First-year teacher cultivates students in agriculture
Agricultural science teacher Kristy Taylor has a point to make.
"My main focus is to have students learn that 'ag' is not just about tractors and crops," Taylor said.
To prove her point, the first-year teacher for the Eudora-De Soto Technical Education Center leads her students in lessons ranging from landscaping to animal physiology. The classes are taught at the Countryside Learning Center in De Soto.
As part of her animal science course ---- an advanced offering in the program, which resumed this year ---- Taylor compared the human respiratory system to one of a chicken.
"Notice the chicken does not have a larynx or pharynx," Taylor said Monday morning as she pointed to a diagram projected on the wall.
The lesson is indicative of her style.
This particular class had just five people, but so far they have been taught the major systems of the human body and those of a few select animals.
"Mainly when I give examples, I use a cow. Then I relate it to the human body; then to other animals depending on how different they are," Taylor said.
Her classroom reflects her purpose. On the shelves, there are boxes containing transparent models of cows and horses. In one corner, a large open fish tank contained gray-colored and bright orange fish and a Future Farmers of America flag hung on the back wall.
Classroom setup aside, almost all of her teaching style puts learning directly into her students' hands.
"I like all the hands-on work we do," Eudora High School senior Allison Braden said. "Like the other day, we dissected a calf's stomach."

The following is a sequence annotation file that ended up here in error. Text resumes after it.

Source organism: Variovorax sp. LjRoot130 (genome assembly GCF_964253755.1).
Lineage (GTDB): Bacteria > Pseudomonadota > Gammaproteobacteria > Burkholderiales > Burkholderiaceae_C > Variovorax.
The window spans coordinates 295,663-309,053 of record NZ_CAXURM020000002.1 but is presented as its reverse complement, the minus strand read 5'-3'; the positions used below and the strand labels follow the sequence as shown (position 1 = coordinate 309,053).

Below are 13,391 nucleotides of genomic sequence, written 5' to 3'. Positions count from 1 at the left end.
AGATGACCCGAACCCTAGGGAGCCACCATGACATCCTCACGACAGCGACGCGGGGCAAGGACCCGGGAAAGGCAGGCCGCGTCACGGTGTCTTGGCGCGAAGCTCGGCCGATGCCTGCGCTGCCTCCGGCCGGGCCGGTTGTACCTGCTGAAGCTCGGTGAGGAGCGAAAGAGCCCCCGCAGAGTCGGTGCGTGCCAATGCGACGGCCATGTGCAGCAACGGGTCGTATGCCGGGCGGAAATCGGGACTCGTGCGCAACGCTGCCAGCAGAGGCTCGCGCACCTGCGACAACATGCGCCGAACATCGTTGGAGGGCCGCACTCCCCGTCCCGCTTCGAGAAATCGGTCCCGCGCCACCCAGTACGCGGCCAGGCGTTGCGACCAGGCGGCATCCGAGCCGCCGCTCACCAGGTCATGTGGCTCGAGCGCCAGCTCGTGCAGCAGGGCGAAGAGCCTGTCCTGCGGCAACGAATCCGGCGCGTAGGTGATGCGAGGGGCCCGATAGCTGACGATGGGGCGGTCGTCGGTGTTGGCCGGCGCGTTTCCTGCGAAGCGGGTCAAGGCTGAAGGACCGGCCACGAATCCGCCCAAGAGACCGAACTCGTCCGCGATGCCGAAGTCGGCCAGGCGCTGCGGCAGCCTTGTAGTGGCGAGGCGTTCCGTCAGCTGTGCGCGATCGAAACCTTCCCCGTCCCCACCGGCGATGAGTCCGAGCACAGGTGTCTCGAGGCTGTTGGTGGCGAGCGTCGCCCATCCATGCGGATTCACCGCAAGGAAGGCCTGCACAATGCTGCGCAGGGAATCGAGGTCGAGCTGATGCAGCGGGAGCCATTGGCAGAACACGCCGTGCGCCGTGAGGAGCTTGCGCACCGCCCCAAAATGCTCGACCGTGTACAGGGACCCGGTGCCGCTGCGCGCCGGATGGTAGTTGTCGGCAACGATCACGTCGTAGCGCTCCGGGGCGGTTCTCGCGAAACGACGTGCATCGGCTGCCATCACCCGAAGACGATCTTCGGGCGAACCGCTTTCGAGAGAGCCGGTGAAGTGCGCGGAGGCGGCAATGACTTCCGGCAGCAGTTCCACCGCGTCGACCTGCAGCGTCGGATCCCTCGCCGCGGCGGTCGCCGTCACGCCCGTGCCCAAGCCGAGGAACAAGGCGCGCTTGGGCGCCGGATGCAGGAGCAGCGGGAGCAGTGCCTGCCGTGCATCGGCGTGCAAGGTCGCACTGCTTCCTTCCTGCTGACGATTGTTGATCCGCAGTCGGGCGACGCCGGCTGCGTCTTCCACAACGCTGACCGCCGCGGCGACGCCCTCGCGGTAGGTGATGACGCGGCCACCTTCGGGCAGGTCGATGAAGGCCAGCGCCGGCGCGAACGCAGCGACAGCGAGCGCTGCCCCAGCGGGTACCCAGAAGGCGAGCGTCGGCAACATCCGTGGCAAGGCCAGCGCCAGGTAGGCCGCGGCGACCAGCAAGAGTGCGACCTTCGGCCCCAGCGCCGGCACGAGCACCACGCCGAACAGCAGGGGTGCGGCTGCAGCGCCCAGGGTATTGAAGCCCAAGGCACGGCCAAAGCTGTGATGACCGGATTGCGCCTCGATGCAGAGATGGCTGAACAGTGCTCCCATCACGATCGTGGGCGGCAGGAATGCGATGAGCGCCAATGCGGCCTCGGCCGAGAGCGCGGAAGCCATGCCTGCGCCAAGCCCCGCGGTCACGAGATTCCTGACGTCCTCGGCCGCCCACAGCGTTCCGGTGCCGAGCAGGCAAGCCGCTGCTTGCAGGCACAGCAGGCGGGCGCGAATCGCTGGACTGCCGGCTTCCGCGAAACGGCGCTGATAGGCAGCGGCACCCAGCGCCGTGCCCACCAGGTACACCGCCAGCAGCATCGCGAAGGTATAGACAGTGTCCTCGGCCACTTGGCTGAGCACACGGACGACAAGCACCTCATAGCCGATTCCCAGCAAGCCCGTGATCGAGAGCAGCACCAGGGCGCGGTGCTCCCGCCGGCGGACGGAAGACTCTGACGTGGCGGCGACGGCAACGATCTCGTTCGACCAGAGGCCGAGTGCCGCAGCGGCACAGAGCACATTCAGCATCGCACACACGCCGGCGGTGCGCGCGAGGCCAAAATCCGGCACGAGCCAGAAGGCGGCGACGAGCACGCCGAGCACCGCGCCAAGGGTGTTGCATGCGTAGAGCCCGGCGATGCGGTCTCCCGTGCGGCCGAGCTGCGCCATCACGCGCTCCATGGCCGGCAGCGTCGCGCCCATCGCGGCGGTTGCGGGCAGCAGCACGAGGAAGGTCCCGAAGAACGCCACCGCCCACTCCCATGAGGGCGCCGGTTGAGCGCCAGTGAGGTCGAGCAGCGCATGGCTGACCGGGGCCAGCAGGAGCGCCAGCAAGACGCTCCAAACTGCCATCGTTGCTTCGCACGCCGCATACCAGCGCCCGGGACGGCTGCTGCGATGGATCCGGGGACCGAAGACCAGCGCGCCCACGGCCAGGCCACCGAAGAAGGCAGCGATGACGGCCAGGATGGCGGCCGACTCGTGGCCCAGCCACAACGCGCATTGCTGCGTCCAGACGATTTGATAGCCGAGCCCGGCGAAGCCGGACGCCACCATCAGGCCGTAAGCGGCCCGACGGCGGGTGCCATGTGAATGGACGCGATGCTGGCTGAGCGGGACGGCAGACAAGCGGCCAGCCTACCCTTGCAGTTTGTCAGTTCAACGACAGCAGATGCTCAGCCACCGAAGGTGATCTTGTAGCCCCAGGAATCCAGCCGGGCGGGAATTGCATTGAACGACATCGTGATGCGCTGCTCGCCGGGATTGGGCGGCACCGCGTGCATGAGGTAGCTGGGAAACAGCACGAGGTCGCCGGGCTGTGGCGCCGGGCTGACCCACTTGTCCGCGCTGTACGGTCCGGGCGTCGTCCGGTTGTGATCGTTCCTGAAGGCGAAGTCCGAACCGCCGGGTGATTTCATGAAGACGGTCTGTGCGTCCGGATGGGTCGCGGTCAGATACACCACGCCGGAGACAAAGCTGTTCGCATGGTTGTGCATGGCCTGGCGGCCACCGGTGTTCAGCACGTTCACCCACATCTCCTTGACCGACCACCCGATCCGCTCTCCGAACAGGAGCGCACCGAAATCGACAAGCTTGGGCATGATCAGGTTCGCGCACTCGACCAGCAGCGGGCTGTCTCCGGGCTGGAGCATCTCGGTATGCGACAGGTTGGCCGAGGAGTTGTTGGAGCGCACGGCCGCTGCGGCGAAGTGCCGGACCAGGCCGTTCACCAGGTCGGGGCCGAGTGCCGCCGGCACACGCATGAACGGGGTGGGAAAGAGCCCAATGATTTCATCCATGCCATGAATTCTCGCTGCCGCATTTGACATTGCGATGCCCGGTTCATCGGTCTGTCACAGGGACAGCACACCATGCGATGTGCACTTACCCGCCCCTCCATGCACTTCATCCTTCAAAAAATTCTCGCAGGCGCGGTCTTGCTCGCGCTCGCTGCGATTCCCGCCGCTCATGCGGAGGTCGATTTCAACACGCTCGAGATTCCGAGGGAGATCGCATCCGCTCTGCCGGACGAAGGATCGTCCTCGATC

The hands-on experience is key to student learning, Taylor said. In addition, the students are working to raise money to attend a national conference in Indiana later in the year.
She said she liked to have some kind of project with each lesson.
For Monday's project, she directed her students to build a model of the respiratory system ---- containing all the major organs ---- out of items found in the classroom.
To make things easier, or at least add variety, Taylor provided students with sealable bags, licorice candy and hard candies.
While the hands-on projects keep her students engaged, Taylor works to educate them about the wider applications of agriculture.
Of the 15 total students enrolled in the current program, only four either live on a farm or have families with a farm, Taylor said.
Explaining the facets of agriculture or the purpose of the FFA and trying to get them to understand the concepts was perhaps the biggest challenge starting out, she said.
To her students, the concepts are sinking in.
Hannah Brunton was surprised to learn a cow had a four-part stomach.
Brin McLees said she enjoyed the fact the class has so few people.
"We have a small class so everything moves along at a pretty fast pace," McLees said.
The set up makes the students close-knit, McLees said.
"I also really like the class because we get along so well," she said.